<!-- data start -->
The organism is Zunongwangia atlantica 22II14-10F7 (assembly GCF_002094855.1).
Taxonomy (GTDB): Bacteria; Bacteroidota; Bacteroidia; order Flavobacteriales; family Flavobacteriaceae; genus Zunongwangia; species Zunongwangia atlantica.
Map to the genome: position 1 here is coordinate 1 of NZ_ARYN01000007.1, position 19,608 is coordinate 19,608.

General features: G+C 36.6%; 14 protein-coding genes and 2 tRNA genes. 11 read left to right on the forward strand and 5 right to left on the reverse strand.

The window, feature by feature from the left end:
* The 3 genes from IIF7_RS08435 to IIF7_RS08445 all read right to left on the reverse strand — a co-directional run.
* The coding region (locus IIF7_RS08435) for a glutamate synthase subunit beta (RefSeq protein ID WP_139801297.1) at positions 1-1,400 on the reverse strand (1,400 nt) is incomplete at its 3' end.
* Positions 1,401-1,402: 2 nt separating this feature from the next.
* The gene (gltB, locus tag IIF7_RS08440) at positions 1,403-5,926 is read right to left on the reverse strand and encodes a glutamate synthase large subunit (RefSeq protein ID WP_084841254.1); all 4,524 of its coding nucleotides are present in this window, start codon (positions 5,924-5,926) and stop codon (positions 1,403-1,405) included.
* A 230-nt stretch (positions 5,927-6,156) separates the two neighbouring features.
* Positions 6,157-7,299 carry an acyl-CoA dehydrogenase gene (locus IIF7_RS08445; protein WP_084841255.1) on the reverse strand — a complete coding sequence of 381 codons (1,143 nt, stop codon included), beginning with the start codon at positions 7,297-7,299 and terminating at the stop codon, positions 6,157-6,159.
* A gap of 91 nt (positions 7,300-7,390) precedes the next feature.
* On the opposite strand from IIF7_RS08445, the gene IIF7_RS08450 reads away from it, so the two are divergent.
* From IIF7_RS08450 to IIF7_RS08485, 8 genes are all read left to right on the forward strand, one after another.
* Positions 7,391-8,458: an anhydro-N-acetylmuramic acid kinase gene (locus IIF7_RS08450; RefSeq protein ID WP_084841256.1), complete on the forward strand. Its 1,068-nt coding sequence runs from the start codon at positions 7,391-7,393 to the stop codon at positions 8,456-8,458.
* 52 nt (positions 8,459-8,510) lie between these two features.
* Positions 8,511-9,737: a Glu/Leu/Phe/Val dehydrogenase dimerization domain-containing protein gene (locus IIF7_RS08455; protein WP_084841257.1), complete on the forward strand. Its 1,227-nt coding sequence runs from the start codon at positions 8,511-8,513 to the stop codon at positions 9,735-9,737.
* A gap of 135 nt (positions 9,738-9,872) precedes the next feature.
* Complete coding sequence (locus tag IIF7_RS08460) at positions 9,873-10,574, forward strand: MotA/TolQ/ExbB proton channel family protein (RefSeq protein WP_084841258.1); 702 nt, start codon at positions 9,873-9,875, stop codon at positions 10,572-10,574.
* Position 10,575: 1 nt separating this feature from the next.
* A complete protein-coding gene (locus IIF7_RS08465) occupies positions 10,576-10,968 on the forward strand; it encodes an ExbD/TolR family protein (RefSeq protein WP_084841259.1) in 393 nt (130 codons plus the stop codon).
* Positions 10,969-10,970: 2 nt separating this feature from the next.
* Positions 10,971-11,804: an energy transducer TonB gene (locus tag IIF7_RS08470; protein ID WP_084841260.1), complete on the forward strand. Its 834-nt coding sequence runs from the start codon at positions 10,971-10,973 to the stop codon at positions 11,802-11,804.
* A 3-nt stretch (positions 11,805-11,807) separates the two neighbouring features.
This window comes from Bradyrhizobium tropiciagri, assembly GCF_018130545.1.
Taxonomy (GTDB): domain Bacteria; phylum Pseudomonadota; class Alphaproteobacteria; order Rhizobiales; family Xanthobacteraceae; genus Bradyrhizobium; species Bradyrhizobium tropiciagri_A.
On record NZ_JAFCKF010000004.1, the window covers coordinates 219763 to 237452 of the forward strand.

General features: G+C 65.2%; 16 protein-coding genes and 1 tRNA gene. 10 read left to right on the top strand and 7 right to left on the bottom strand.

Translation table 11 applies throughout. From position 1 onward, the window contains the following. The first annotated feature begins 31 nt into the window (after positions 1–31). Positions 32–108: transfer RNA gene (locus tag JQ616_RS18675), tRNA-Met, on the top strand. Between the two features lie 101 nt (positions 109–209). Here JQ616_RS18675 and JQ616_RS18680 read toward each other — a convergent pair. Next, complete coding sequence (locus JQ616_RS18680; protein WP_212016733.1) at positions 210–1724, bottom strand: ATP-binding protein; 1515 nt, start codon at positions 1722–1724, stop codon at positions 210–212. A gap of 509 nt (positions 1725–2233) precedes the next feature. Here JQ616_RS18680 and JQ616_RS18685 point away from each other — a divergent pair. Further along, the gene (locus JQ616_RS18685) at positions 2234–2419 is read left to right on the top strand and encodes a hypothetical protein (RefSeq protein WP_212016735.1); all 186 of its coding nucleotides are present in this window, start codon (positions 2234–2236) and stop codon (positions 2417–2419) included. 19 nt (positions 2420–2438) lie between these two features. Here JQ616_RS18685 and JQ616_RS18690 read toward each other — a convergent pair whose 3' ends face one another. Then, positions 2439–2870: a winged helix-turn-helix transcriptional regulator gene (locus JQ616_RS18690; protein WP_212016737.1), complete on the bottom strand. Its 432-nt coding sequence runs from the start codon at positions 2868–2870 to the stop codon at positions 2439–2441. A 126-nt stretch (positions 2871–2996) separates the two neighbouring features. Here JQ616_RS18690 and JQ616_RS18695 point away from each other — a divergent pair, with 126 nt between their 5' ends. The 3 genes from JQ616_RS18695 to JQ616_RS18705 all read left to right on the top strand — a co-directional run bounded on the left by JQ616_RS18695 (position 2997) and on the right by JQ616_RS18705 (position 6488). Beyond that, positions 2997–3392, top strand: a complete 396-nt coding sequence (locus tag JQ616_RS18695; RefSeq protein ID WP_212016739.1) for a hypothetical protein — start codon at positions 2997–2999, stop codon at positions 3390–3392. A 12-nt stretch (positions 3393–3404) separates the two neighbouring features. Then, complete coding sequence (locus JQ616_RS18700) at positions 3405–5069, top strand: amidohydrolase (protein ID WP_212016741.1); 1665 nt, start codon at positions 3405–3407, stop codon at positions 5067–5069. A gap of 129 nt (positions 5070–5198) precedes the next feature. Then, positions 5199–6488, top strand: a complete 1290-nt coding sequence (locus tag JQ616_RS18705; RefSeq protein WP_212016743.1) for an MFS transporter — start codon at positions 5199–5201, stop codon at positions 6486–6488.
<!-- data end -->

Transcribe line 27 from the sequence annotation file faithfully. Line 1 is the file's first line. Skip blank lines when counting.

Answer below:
On record NZ_JAFCKF010000004.1, the window covers coordinates 219763 to 237452 of the forward strand.